END OF TCP-IP DIGEST
********************

-----------[000002][next][prev][last][first]----------------------------------------------------
Date:      11 Jan 82 17:52:48-EST (Mon)
From:      Mike Muuss <tcp-ip@brl>
To:        list:
Subject:   TCP-IP Digest, Vol 1 #11
TCP/IP Digest            Monday, 11 Jan 1981       Volume 1 : Issue 11

Today's Topics:
                   Administrivia && The Use of Dot (.)
                   Languages for Implementing TCP-IP?
                  Common Law Copyrights for the Digest?
    Formal Copyrights for the Digest? && TCP Digest as a Public Forum
                        COMSAT Information Update
----------------------------------------------------------------------

From: Mike Muuss <Mike@BRL>
Subject: Administrivia

Well, the source of the leak to ComputerWorld has been found, so that
we have some breathing space to mull over the implications (it was an
ArpaNet recipient, so USENET sites need not worry).  It is certainly
clear that anything that goes out in a Digest will reach a large audience,
not all of whom are involved with the ArpaNet (USENET, for example).  At
some time, material WILL fall into "outside" hands.  The question becomes
a choice between:

    1)  Being more careful, so that anything said is quotable, or
    2)  Publishing a "restricted rights" notice on the top of the digest
	as a deterent to re-publication.

Under no circumstances do I want to restrict the membership or distribution
of this Digest.  I hope that we can get over these political problems, and
get back to discussing technical issues once again.
					Thoughts?
					  -Mike

------------------------------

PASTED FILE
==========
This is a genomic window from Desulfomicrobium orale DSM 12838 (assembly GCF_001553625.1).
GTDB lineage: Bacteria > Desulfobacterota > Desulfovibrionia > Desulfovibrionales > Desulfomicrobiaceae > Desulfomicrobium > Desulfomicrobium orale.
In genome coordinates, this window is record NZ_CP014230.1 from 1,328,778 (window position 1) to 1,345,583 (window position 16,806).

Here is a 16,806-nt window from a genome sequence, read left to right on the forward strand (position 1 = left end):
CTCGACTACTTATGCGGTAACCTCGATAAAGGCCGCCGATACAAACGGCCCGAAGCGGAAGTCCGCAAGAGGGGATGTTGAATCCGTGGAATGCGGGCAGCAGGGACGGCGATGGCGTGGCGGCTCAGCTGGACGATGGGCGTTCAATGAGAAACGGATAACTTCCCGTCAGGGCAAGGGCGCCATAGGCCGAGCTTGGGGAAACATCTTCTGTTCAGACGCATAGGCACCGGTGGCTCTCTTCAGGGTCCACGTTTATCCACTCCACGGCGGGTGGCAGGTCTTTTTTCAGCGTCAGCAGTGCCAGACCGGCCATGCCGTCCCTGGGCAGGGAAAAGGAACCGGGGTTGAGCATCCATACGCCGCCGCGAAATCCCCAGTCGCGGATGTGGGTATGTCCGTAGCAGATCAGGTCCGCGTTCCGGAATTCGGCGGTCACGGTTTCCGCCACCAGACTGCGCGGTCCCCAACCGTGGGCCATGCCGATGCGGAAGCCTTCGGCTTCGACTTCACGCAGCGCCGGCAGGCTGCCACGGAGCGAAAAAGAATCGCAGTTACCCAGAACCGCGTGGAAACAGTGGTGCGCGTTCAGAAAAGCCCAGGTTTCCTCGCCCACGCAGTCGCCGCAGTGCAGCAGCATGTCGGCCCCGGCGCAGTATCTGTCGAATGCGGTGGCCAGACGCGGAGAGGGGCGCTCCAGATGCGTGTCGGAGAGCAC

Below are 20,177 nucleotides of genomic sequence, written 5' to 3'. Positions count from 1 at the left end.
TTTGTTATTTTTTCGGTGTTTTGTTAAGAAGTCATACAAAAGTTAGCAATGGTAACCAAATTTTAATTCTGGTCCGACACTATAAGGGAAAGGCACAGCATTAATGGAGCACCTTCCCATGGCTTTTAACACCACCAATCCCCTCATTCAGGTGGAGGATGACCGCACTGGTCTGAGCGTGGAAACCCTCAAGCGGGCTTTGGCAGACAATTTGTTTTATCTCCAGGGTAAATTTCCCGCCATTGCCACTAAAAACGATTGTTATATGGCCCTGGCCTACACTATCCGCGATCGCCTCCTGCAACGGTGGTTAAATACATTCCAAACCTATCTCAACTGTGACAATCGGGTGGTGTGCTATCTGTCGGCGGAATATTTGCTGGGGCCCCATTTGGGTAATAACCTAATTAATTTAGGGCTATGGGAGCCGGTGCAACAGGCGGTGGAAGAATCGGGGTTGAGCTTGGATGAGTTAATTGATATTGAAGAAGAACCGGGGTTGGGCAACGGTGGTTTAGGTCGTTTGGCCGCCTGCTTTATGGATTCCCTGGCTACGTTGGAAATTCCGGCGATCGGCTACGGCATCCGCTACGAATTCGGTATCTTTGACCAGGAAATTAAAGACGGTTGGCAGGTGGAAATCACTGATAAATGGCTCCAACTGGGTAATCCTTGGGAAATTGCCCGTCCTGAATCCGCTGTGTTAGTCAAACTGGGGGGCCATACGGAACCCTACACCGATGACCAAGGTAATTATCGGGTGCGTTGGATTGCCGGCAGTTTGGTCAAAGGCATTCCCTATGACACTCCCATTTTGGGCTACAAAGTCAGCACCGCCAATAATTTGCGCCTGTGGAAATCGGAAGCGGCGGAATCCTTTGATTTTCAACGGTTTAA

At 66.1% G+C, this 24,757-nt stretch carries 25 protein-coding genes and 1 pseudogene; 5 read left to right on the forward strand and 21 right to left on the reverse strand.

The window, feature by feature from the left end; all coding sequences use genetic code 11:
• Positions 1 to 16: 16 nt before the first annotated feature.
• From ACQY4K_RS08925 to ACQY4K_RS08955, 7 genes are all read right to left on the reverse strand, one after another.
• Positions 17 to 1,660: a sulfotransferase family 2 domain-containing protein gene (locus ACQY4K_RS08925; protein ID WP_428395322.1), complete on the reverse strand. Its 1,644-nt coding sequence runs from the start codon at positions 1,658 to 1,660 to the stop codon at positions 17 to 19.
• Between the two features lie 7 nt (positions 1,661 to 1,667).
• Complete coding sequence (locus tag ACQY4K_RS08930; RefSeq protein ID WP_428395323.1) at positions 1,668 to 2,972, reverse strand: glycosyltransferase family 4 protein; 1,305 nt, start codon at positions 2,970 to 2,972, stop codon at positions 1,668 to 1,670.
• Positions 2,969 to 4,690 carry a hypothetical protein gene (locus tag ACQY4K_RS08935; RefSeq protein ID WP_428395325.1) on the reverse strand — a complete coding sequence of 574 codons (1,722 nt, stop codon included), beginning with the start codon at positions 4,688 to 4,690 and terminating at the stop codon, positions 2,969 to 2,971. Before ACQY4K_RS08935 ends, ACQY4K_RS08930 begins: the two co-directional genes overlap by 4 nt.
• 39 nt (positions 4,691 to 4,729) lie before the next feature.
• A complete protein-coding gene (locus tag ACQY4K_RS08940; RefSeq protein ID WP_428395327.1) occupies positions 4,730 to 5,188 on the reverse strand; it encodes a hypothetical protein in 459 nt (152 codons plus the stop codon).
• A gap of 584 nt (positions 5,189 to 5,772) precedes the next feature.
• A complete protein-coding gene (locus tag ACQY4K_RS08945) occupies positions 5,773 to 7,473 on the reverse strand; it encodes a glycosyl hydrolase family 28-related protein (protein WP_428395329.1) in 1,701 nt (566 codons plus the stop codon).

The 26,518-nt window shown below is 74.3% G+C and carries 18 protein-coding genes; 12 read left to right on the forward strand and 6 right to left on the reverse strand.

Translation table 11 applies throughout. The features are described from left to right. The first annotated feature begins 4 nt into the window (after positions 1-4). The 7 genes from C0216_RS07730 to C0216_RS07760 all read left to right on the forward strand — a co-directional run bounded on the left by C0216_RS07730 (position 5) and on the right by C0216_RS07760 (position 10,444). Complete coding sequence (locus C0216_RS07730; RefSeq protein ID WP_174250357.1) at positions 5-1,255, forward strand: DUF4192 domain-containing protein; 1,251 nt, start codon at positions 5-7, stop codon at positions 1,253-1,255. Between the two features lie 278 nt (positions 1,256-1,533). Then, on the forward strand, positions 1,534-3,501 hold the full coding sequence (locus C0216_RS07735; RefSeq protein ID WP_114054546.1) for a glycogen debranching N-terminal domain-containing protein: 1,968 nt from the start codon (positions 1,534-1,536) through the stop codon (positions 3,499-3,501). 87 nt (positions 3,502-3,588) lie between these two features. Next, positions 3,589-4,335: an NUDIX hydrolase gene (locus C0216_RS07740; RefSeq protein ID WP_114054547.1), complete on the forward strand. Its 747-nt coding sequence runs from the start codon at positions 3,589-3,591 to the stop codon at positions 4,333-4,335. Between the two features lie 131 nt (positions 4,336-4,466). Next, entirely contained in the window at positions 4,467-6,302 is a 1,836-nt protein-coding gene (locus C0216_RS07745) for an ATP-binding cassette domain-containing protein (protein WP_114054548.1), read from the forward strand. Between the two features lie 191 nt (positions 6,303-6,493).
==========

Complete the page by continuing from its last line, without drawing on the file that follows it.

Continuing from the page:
From: ROODE at SRI-KL (David Roode)
Subject: use of .

Why not use ! instead of . for routing in network addresses.
It seems a much wiser choice.

------------------------------

From: cak at PURDUE
Subject: Overloading .

Many other systems use . as a separator; PhoneNet for CSNET uses it
as in cak.purdue@udel, the Berkeley local network can use it, as in
csvax.cak, PUP uses it, as in clark.WBST@Parc-Maxc, ad nauseum....

Chris Kent

[ I believe that the CSNET usage of User.Host@Forwarder is the RFC733
  approved addressing format for sites which can't take User@Host@Forwarder.
  The choice of the dot does seem rather unfortunate.  The British have
  adopted RF733 for their mail standard, but selected the percentage symbol
  "%" rather than the dot ".".  -Mike ]

------------------------------

Subject: TCP-IP implementations
From: AVRUNIN at USC-ECLB

In implementing TCP-IP in various computer systems it would be helpful
to have an implementation to start with.  There seems to be severaly "C"
versions.  I would like to know what other languages have
been used for implementations.  I would especially like to know if anyone
has or is using Fortran 77 for implementation.

Thanks

Larry Avrunin

[ I believe that the Tektronix implementation for the CDC NOS system is
  written in RATFOR (Rational FORTRAN).  -Mike ]

------------------------------

From: Walt <Haas at UTAH-20>
Subject: Re:   TCP-IP Digest, Vol 1 #10
To: tcp-ip at BRL

Would claiming a common law copyright on this digest stop ComputerWorld
from printing quotes?

------------------------------

From: Geoffrey H. Cooper <GEOF at MIT-XX>
Subject: Re:   TCP-IP Digest, Vol 1 #10

    If there is really a concern about having TCP-IP entries published
on paper-based media, it would help some to put a copyright notice on
each digest:
	(C) Copyright 1982, DARPA, all rights reserved.  The material
	    in this digest may not be copied, in whole or in part, for
	    purposes of commercial publication without the written
	    permission of the moderator.  Individual sections of the digest
	    may contain copyright notices which supercede this notice.
This would at least make editors of computerworld and the like hesitate if
given the entire digest.
				- geof cooper

------------------------------

From: cbosgd!mark at Berkeley
To: ucbvax!tcp-ip@Berkeley
Subject: TCP digest as a public forum

I just want to make sure the people on this list are aware that each